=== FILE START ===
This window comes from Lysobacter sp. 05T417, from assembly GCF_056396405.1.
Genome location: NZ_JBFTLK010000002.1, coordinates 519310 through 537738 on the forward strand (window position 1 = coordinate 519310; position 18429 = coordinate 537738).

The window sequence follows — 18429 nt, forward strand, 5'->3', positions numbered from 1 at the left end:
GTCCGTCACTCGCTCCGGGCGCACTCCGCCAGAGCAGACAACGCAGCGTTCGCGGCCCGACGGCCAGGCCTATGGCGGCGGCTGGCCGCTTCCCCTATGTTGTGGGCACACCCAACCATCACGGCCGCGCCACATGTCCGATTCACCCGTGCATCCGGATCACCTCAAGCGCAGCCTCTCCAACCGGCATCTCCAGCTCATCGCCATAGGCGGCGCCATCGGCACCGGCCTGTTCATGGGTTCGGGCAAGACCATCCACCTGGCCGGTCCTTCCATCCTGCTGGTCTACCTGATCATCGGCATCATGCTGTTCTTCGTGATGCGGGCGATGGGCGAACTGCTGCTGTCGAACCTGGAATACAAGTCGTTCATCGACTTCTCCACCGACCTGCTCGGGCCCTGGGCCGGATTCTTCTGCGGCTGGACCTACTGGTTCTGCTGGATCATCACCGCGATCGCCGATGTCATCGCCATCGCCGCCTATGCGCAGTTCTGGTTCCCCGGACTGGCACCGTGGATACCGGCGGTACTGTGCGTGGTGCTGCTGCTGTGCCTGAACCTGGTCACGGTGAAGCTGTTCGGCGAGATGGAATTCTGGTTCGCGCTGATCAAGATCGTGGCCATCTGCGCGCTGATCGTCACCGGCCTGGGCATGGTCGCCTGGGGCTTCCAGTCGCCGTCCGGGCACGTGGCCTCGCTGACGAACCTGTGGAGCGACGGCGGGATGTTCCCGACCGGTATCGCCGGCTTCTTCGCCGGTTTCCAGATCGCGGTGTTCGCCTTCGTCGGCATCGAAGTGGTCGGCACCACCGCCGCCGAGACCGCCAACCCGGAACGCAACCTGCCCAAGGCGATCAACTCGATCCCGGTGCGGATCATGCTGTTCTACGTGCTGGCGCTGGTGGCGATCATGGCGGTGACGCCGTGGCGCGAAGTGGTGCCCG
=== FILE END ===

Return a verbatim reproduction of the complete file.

This window comes from Lysobacter sp. 05T417, from assembly GCF_056396405.1.
Genome location: NZ_JBFTLK010000002.1, coordinates 519310 through 537738 on the forward strand (window position 1 = coordinate 519310; position 18429 = coordinate 537738).

The window sequence follows — 18429 nt, forward strand, 5'->3', positions numbered from 1 at the left end:
GTCCGTCACTCGCTCCGGGCGCACTCCGCCAGAGCAGACAACGCAGCGTTCGCGGCCCGACGGCCAGGCCTATGGCGGCGGCTGGCCGCTTCCCCTATGTTGTGGGCACACCCAACCATCACGGCCGCGCCACATGTCCGATTCACCCGTGCATCCGGATCACCTCAAGCGCAGCCTCTCCAACCGGCATCTCCAGCTCATCGCCATAGGCGGCGCCATCGGCACCGGCCTGTTCATGGGTTCGGGCAAGACCATCCACCTGGCCGGTCCTTCCATCCTGCTGGTCTACCTGATCATCGGCATCATGCTGTTCTTCGTGATGCGGGCGATGGGCGAACTGCTGCTGTCGAACCTGGAATACAAGTCGTTCATCGACTTCTCCACCGACCTGCTCGGGCCCTGGGCCGGATTCTTCTGCGGCTGGACCTACTGGTTCTGCTGGATCATCACCGCGATCGCCGATGTCATCGCCATCGCCGCCTATGCGCAGTTCTGGTTCCCCGGACTGGCACCGTGGATACCGGCGGTACTGTGCGTGGTGCTGCTGCTGTGCCTGAACCTGGTCACGGTGAAGCTGTTCGGCGAGATGGAATTCTGGTTCGCGCTGATCAAGATCGTGGCCATCTGCGCGCTGATCGTCACCGGCCTGGGCATGGTCGCCTGGGGCTTCCAGTCGCCGTCCGGGCACGTGGCCTCGCTGACGAACCTGTGGAGCGACGGCGGGATGTTCCCGACCGGTATCGCCGGCTTCTTCGCCGGTTTCCAGATCGCGGTGTTCGCCTTCGTCGGCATCGAAGTGGTCGGCACCACCGCCGCCGAGACCGCCAACCCGGAACGCAACCTGCCCAAGGCGATCAACTCGATCCCGGTGCGGATCATGCTGTTCTACGTGCTGGCGCTGGTGGCGATCATGGCGGTGACGCCGTGGCGCGAAGTGGTGCCCG